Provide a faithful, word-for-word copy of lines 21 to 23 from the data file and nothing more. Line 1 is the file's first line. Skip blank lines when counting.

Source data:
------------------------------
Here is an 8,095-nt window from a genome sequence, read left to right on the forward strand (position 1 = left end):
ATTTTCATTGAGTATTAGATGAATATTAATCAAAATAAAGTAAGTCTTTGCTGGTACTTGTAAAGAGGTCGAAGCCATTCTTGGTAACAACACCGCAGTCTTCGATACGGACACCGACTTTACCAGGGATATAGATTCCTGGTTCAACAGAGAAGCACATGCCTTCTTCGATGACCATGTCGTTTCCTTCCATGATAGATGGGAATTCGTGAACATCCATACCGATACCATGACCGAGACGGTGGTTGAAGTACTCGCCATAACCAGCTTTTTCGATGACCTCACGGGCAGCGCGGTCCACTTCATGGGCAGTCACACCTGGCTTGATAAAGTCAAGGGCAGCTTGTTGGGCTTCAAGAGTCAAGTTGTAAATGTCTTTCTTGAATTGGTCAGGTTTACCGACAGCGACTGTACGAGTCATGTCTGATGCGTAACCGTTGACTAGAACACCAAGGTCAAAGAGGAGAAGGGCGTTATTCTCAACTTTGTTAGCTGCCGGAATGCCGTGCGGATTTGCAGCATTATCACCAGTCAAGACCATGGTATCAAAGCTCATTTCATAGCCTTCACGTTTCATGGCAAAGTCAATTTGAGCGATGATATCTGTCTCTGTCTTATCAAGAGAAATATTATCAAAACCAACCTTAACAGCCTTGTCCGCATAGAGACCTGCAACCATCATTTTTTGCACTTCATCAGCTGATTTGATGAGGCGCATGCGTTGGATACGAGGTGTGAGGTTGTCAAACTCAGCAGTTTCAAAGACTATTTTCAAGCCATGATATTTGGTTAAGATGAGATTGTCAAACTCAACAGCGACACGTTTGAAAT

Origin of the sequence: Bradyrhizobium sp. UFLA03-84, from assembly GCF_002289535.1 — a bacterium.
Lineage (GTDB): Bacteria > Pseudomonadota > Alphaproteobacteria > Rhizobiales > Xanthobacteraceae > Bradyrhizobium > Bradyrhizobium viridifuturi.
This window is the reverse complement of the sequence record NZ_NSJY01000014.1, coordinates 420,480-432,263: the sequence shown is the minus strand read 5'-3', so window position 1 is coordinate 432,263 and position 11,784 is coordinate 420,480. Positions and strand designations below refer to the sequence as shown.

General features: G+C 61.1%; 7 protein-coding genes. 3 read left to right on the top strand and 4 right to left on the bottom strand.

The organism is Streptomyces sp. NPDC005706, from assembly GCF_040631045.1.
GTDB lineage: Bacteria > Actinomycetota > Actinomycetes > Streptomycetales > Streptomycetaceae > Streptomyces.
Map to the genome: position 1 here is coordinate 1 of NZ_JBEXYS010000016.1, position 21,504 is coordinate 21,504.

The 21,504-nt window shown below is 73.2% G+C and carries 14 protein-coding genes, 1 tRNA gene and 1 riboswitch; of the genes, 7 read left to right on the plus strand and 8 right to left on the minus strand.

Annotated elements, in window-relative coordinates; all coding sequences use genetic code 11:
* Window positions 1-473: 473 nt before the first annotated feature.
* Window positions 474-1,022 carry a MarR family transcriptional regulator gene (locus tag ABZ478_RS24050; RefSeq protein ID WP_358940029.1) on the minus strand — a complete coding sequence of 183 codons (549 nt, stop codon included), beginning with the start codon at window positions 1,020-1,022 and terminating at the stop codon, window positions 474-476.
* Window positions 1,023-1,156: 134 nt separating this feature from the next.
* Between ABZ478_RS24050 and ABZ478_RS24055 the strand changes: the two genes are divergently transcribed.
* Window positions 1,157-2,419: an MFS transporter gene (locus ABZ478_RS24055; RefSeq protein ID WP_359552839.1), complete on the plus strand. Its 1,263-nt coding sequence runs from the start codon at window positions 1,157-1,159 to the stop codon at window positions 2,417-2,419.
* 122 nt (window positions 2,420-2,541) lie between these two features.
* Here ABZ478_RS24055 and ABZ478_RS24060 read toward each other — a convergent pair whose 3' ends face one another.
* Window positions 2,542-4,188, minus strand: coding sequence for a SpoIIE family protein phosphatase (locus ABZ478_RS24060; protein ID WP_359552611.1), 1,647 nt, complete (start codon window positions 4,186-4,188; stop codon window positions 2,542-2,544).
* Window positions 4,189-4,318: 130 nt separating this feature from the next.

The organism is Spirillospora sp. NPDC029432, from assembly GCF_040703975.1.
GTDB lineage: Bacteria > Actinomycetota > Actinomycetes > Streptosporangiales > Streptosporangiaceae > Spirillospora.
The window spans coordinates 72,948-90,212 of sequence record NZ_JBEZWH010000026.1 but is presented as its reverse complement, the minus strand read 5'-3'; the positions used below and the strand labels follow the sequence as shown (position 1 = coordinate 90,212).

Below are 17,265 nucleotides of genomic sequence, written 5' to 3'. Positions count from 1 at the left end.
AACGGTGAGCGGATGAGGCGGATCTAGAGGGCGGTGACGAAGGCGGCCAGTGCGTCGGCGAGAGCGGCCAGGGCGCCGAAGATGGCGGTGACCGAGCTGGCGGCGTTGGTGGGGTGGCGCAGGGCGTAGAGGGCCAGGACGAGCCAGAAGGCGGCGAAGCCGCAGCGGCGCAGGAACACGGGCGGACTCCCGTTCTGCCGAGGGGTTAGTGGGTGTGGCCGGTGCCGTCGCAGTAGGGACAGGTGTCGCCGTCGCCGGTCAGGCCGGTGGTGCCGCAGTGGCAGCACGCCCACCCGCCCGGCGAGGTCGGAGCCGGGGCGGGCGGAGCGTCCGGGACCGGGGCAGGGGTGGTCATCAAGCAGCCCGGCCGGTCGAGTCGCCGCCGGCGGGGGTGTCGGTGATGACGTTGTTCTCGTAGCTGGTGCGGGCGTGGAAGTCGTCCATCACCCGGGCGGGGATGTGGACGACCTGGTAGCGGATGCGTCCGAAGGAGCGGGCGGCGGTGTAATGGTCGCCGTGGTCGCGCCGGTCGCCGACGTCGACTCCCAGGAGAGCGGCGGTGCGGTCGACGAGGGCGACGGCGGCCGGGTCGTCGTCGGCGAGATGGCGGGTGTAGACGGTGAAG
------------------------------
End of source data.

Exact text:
The organism is Spirillospora sp. NPDC029432, from assembly GCF_040703975.1.
GTDB lineage: Bacteria > Actinomycetota > Actinomycetes > Streptosporangiales > Streptosporangiaceae > Spirillospora.
The window spans coordinates 72,948-90,212 of sequence record NZ_JBEZWH010000026.1 but is presented as its reverse complement, the minus strand read 5'-3'; the positions used below and the strand labels follow the sequence as shown (position 1 = coordinate 90,212).